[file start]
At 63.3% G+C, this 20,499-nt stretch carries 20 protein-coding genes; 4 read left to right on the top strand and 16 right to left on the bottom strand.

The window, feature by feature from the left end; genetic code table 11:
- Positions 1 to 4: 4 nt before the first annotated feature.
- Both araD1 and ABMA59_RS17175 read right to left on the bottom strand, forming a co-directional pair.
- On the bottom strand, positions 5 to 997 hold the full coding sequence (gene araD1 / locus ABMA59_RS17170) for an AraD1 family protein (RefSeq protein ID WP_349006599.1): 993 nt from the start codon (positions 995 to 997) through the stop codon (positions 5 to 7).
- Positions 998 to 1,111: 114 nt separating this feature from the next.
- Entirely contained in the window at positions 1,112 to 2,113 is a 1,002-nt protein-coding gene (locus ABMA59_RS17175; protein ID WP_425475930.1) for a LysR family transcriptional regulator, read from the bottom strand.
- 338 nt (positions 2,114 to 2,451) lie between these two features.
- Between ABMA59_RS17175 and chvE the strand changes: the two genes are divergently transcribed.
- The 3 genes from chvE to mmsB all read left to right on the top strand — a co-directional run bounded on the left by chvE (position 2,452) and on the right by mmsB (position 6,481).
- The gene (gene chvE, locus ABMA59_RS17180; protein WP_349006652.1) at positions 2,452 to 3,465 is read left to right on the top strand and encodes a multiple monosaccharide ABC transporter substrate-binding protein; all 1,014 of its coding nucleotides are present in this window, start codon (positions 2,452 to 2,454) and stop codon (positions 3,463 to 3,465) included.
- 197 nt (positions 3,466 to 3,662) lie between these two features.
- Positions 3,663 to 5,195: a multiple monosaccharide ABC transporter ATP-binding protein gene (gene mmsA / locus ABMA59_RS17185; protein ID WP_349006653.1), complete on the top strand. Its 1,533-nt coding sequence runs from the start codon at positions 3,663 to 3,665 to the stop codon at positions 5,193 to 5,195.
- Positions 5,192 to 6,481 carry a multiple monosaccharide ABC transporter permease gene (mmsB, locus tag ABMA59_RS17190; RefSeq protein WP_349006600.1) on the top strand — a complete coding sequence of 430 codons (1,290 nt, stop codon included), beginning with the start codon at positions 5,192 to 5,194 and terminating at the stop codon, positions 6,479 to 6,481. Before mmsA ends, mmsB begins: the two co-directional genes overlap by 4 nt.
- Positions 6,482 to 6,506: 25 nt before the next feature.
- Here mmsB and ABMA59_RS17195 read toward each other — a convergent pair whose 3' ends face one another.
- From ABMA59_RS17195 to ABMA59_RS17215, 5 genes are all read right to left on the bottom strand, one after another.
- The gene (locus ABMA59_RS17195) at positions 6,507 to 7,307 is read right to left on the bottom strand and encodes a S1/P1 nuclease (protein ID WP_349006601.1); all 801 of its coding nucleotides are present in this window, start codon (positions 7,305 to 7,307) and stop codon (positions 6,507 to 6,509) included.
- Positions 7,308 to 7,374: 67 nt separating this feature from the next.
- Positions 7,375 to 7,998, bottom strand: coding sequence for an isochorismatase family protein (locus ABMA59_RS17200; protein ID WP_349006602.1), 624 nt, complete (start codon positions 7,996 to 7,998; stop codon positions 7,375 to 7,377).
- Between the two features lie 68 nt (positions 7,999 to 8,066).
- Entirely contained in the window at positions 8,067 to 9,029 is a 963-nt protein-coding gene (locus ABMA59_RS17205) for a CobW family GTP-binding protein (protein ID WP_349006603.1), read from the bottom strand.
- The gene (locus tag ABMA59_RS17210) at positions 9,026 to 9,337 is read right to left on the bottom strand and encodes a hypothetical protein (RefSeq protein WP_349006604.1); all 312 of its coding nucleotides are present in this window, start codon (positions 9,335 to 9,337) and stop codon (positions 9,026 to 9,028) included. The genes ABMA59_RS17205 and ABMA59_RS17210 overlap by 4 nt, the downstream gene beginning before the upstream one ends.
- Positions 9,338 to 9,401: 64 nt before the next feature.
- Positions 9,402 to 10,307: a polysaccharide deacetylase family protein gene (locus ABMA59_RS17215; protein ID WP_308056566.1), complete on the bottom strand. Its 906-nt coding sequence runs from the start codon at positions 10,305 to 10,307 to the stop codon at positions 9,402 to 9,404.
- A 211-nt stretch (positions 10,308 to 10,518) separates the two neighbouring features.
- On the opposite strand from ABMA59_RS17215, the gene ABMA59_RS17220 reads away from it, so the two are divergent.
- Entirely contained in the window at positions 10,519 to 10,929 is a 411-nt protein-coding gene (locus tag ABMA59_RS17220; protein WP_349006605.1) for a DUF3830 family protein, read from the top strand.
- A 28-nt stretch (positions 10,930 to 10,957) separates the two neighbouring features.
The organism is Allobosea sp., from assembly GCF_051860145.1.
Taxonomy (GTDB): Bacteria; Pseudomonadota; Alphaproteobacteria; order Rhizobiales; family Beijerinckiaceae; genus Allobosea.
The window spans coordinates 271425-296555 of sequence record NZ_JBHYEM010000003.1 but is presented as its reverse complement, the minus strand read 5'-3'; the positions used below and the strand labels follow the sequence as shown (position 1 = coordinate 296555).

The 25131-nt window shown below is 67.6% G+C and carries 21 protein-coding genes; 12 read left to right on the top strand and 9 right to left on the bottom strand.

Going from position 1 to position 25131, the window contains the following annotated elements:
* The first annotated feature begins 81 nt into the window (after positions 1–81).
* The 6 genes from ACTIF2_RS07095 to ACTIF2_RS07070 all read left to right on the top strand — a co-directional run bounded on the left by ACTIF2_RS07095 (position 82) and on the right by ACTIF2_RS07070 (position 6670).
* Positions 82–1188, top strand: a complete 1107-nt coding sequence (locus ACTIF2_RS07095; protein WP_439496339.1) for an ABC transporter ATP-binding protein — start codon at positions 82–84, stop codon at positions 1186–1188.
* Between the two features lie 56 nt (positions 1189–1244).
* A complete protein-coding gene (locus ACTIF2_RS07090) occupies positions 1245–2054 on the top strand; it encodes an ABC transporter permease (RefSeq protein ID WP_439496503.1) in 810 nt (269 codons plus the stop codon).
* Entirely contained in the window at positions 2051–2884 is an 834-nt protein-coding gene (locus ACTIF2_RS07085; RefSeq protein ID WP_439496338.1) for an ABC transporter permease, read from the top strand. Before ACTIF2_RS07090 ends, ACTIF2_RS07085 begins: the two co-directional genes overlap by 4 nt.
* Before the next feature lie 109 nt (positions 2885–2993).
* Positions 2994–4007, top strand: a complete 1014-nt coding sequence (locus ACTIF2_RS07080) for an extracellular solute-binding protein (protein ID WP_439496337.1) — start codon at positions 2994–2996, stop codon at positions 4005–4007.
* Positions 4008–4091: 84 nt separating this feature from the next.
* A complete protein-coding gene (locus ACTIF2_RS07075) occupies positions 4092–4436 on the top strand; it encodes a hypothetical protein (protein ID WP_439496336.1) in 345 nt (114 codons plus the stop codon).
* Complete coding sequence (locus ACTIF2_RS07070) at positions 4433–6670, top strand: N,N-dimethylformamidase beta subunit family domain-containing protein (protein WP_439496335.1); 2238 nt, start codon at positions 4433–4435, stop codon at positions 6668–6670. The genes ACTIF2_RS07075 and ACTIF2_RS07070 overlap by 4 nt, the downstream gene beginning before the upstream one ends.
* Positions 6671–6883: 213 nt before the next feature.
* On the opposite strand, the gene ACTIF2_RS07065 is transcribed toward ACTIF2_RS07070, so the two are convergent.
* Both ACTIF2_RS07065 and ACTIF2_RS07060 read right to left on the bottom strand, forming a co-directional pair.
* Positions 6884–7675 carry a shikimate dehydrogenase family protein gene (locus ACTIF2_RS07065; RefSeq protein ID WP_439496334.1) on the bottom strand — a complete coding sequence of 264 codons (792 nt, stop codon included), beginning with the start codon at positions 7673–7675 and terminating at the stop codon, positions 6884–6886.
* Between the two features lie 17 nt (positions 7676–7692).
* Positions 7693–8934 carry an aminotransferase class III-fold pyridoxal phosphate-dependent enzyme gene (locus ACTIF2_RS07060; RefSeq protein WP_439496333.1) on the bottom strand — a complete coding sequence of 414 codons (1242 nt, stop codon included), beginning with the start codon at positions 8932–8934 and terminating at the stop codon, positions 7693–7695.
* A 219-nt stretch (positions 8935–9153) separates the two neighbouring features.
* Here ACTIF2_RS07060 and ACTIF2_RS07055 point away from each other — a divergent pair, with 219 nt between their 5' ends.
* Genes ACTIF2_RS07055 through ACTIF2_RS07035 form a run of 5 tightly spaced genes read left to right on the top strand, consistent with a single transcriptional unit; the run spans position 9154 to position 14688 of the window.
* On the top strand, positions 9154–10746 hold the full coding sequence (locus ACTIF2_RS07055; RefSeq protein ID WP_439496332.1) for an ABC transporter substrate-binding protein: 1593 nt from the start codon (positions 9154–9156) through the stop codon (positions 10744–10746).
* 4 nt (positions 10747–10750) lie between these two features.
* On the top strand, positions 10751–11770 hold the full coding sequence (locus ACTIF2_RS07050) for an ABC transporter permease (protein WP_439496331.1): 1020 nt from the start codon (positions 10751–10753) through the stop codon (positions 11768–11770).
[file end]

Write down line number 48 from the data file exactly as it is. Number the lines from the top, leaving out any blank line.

* Both ACTIF2_RS07065 and ACTIF2_RS07060 read right to left on the bottom strand, forming a co-directional pair.